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This edited volume brings together leading specialists in Conservative Party politics to examine the effectiveness with which the Cameron led coalition has adapted to the demands of government. While the main focus is on the first year in office, there are insights into why a Conservative modernisation statecraft strategy resulted in a hung Parliament and the need to form a coalition. The coherence of the policy agenda that informs 'liberal conservatism' is analyzed and the impact of the coalition on party policy across a range of social and foreign areas is examined; including economic, European and immigration policies, as well as territorial politics. The contributors also consider how cohesive and unified the coalition actually is in parliamentary terms and the effectiveness of Cameron as leader and Prime Minister. They also evaluate the impact of the coalition on wider perceptions of party politics and on 'New' Labour and how it has adapted to opposition.

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Intellectuals and Race is a radical book in the original sense of one that goes to the root of the problem. The role of intellectuals in racial strife is explored in an international context that puts the American experience in a wholly new light. The views of individual intellectuals have spanned the spectrum, but the views of intellectuals as a whole have tended to cluster. Indeed, these views have clustered at one end of the spectrum in the early twentieth century and then clustered at the opposite end of the spectrum in the late twentieth century. Moreover, these radically different views of race in these two eras were held by intellectuals whose views on other issues were very similar in both eras. Intellectuals and Race is not, however, a book about history, even though it has much historical evidence, as well as demographic, geographic, economic and statistical evidence-- all of it directed toward testing the underlying assumptions about race that have prevailed at times . . .

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The influence of intellectuals is not only greater than in previous eras but also takes a very different form from that envisioned by those like Machiavelli and others who have wanted to directly influence rulers. It has not been by shaping the opinions or directing the actions of the holders of power that modern intellectuals have most influenced the course of events, but by shaping public opinion in ways that affect the actions of power holders in democratic societies, whether or not those power holders accept the general vision or the particular policies favored by intellectuals. Even government leaders with disdain or contempt for intellectuals have had to bend to the climate of opinion shaped by those intellectuals.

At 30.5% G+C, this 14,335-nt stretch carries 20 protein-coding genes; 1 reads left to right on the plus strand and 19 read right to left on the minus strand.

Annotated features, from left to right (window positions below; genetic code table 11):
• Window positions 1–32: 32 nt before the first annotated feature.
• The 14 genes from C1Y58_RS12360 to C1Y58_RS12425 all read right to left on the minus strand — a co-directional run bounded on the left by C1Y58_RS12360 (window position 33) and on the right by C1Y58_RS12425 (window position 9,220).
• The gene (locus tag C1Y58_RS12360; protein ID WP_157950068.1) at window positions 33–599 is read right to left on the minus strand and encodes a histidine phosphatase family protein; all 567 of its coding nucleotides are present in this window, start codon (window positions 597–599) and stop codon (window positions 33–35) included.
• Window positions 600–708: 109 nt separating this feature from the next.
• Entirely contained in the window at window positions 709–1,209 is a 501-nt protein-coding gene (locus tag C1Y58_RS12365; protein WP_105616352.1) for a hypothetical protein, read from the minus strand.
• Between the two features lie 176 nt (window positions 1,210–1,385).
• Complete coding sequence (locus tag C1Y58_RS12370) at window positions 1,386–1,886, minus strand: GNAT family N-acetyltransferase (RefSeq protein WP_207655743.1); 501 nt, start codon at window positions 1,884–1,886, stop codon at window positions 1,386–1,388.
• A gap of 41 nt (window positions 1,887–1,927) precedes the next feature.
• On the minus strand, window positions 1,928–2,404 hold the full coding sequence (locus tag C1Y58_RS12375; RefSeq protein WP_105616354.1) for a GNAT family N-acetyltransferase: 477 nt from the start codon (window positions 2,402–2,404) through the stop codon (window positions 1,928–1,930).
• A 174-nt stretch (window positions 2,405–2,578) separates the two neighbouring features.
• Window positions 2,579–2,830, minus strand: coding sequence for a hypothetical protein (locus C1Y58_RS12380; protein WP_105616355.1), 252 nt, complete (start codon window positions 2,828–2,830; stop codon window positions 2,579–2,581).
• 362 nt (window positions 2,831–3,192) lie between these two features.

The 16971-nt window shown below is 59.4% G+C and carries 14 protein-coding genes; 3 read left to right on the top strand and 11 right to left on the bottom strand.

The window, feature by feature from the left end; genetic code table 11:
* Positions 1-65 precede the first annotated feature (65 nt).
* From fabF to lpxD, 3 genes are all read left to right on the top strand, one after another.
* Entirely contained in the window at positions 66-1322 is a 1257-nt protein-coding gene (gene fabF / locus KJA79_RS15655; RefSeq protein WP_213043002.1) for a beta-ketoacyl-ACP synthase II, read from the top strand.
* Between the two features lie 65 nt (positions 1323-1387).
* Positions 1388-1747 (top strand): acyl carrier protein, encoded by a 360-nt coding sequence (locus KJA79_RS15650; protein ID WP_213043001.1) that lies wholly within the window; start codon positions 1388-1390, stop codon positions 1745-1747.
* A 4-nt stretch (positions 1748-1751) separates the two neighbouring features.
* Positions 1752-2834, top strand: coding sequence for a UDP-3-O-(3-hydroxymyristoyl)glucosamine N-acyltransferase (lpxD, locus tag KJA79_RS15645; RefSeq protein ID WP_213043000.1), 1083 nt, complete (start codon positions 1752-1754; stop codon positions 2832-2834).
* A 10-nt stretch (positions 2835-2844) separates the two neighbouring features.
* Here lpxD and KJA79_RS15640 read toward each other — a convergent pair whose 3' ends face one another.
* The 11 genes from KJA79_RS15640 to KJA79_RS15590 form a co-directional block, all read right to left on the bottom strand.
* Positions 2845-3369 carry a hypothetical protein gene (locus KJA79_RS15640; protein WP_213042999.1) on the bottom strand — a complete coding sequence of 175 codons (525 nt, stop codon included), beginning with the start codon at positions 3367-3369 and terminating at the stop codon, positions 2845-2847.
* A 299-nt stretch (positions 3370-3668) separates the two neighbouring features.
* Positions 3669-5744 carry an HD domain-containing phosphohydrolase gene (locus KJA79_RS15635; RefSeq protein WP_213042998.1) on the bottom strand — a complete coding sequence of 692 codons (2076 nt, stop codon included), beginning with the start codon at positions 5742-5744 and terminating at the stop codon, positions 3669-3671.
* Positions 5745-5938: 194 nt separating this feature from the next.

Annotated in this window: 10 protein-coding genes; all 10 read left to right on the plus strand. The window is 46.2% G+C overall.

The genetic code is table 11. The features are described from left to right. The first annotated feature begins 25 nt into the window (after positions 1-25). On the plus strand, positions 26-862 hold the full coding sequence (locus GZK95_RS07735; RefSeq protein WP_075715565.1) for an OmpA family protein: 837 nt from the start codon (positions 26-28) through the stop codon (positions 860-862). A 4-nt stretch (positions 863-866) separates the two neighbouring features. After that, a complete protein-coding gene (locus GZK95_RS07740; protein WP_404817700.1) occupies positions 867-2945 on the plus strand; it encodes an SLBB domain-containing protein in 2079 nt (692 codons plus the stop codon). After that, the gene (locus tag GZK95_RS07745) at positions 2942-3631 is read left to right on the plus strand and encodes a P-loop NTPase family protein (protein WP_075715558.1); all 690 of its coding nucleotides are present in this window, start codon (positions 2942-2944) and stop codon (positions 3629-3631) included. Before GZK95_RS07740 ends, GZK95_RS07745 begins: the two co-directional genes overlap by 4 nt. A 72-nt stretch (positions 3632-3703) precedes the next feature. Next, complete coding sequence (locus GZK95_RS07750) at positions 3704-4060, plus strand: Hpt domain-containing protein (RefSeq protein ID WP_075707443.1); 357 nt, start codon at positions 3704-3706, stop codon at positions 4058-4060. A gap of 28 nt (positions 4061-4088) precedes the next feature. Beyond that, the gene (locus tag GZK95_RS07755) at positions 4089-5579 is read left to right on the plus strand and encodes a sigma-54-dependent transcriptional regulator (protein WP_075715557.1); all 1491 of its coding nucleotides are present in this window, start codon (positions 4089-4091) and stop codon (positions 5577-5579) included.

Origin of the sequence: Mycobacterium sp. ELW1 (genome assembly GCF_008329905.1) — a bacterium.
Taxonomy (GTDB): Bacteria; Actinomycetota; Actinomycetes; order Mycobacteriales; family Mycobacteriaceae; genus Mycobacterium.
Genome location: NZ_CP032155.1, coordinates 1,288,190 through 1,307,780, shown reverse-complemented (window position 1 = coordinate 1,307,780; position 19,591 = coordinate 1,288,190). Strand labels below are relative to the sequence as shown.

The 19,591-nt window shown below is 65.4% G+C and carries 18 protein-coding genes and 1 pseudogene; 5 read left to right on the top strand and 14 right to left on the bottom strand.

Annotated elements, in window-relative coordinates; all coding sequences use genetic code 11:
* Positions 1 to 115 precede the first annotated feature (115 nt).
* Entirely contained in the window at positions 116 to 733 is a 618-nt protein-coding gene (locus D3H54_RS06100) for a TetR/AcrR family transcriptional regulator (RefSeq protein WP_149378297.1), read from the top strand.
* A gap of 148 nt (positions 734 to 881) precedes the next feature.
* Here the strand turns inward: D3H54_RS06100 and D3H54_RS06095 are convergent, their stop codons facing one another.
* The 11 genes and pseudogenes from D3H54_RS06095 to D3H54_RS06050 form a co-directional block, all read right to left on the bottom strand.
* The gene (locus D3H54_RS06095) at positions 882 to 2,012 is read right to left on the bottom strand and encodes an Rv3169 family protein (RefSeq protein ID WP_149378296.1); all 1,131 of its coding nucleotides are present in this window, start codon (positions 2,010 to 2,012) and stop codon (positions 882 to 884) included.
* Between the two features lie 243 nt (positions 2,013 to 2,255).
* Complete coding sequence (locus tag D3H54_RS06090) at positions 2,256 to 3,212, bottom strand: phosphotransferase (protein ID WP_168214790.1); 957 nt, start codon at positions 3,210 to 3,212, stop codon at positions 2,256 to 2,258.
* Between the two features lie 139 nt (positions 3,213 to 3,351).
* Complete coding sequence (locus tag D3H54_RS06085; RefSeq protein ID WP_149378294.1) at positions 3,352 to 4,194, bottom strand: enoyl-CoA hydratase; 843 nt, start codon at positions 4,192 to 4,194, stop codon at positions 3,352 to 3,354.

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Durante demasiado tiempo se ha cargado sobre los hombros del sistema democrático fardos tan pesados como la igualdad económica, la verdad o el bien común. El carácter inalcanzable de esos ideales ha provocado cierta frustración con el funcionamiento de las democracias realmente existentes, y como consecuencia muchos sintieron que la única forma de recuperar el prestigio de este sistema político residía en reducir las expectativas; así, para los teóricos de la democracia liberal, ésta ha llegado a ser sobre todo una forma de resolver los conflictos sin derramamiento de sangre. A juicio del autor, esa operación de adelgazamiento ha ido demasiado lejos, pues si bien se dejaron de lado algunos ideales cuya consecución era ciertamente ilusoria, también se abandonaron otros que no sólo resultan factibles, sino que están en la base misma de la democracia y sin los cuales ésta carece de sentido. "En este libro -­señala Ignacio Sánchez-­Cuenca- pretendo recuperar parte de la confianza . . .

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An essential volume of essays commissioned by the American Spectator and edited by the philosopher Roger Scruton, Liberty and Civilization examines the intellectual and spiritual traditions of our belief in individual liberty, from its Judeo Christian origins on through Enlightenment philosophy. As we are confronted by belligerent atheism at home and jihadist Islam abroad, Liberty and Civilization is an invaluable tool for understanding why it is critical that we defend the cultural, religious, and intellectual institutions that have made our civilization great. As one would expect from the American Spectator, the responses are both fiery and edifying, representing a broad swath of American conservative thought. The essayists include Paul Johnson, Anne Applebaum, Robert Bork, Robert P. George, Christina Hoff Sommers, and Roger Scruton.

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Books for genre History & Theory